Travel at the moment is no fun – especially if an airport is involved. The number of forms and permissions to be filled in is like something devised by the Kremlin in the 1980s and in the name of “health and safety” (which, along with “company policy”, is the final bastion of the intellectually-challenged functionary) customer service has all but disappeared.
Because of Covid, the gloves are off. “We make no apology for putting your safety first” – one of the most annoyingly self-satisfied travel phrases in the world – can now be roughly translated as: “we take great pleasure in finally wielding the power we have always craved.” As anyone who has stood in a three-hour queue for passport control at Heathrow will be able to tell you.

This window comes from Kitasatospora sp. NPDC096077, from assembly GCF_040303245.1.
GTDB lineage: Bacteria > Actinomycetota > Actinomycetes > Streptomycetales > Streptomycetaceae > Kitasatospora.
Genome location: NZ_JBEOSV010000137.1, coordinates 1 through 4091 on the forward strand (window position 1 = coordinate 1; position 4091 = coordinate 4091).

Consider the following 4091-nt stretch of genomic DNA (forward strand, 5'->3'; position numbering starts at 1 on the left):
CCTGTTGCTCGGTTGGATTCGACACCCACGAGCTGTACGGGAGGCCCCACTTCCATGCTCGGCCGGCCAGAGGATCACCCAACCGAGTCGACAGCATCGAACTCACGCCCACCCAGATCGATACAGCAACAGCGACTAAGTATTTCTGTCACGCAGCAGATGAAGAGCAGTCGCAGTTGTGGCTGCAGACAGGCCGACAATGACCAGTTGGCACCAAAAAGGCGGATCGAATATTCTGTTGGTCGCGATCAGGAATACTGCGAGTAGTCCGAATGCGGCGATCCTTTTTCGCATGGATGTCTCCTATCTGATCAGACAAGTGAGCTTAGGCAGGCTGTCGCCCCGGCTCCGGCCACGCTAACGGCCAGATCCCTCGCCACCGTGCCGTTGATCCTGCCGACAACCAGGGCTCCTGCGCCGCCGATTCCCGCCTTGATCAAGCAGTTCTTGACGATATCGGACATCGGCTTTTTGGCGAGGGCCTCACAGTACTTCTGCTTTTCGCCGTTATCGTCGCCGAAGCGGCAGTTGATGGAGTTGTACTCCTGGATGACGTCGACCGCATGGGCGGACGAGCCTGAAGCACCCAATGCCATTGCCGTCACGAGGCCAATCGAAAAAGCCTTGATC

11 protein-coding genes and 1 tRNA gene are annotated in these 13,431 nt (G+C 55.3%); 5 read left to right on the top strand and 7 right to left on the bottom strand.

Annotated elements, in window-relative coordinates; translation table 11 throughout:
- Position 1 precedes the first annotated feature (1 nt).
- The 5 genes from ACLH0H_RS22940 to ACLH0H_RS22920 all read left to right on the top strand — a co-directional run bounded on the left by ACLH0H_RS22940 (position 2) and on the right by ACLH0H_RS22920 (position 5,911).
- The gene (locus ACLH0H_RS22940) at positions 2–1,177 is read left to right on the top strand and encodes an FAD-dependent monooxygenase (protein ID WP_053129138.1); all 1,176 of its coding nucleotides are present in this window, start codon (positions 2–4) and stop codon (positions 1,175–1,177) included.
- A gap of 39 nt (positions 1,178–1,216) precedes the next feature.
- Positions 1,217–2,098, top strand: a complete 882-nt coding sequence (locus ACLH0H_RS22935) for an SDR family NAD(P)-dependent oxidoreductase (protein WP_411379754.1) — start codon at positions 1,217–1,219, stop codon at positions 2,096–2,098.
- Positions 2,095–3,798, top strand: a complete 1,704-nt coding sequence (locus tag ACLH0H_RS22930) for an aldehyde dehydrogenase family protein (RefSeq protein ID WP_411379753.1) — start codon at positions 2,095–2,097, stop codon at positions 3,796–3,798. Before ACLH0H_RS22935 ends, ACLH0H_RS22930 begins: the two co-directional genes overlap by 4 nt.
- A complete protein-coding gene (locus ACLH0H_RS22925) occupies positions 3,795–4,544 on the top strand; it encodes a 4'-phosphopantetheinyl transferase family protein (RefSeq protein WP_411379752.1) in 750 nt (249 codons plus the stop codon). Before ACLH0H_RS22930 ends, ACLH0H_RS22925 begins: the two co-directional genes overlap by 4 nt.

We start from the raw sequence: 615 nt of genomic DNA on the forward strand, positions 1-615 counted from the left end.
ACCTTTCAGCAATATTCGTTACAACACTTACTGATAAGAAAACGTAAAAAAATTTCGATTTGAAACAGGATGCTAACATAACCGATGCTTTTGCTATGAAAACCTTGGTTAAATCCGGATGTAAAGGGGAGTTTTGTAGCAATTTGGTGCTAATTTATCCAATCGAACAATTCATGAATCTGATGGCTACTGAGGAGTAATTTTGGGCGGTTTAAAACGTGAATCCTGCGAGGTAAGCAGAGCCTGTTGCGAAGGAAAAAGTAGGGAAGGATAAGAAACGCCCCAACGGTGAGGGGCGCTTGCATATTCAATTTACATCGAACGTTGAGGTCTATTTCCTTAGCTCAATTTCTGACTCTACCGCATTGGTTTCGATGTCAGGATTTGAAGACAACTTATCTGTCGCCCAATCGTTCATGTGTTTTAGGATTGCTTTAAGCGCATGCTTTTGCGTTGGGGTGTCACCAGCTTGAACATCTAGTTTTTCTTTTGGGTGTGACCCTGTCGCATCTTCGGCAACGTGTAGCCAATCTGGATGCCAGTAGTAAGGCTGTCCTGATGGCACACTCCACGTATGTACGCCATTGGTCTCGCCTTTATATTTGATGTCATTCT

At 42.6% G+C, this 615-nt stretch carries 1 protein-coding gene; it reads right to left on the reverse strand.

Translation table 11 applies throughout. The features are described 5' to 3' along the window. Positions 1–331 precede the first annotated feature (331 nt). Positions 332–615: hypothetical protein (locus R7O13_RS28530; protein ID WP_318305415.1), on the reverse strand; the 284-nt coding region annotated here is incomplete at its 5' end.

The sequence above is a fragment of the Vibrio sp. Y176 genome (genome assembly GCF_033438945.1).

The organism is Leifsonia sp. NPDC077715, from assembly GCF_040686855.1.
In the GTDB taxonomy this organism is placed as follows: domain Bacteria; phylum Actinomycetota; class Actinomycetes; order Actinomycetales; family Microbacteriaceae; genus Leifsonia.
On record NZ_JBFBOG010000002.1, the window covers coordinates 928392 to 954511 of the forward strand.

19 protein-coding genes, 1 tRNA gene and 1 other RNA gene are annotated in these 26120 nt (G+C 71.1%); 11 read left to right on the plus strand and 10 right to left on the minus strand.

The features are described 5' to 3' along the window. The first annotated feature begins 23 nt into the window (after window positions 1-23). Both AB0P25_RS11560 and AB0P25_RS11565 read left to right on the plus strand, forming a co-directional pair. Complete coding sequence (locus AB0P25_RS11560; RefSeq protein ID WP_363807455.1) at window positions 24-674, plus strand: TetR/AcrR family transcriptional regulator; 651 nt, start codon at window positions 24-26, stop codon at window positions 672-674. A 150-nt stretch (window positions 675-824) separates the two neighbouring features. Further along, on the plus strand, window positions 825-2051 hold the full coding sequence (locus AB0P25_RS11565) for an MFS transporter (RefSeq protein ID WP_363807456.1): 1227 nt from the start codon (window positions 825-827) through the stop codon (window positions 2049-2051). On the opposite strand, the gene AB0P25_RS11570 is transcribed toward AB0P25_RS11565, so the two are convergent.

So, the best way of travelling internationally these days is by car, and if coming from the UK, it’s likely that this journey will start by sea. I recently had to go to Portugal and Spain, and it soon became clear that the most civilised way to do it was going to be on Brittany Ferries from Portsmouth to Santander.
It’s promoted as a ‘mini-cruise’ and with a crossing time of just over 28 hours, the description is justified. Sure, there are faster ways to get to Spain. But with the ship gently cutting through an endless expanse of sea in front of you, it’s a constant reminder that you are actually travelling, in a world that is increasingly sanitised (literally now, as well as metaphorically). The speed of air travel has shrunk the planet and made it feel almost too small. Travel by land and sea is a welcome and romantic reminder that it’s still a big place, just as it used to feel in a bygone age.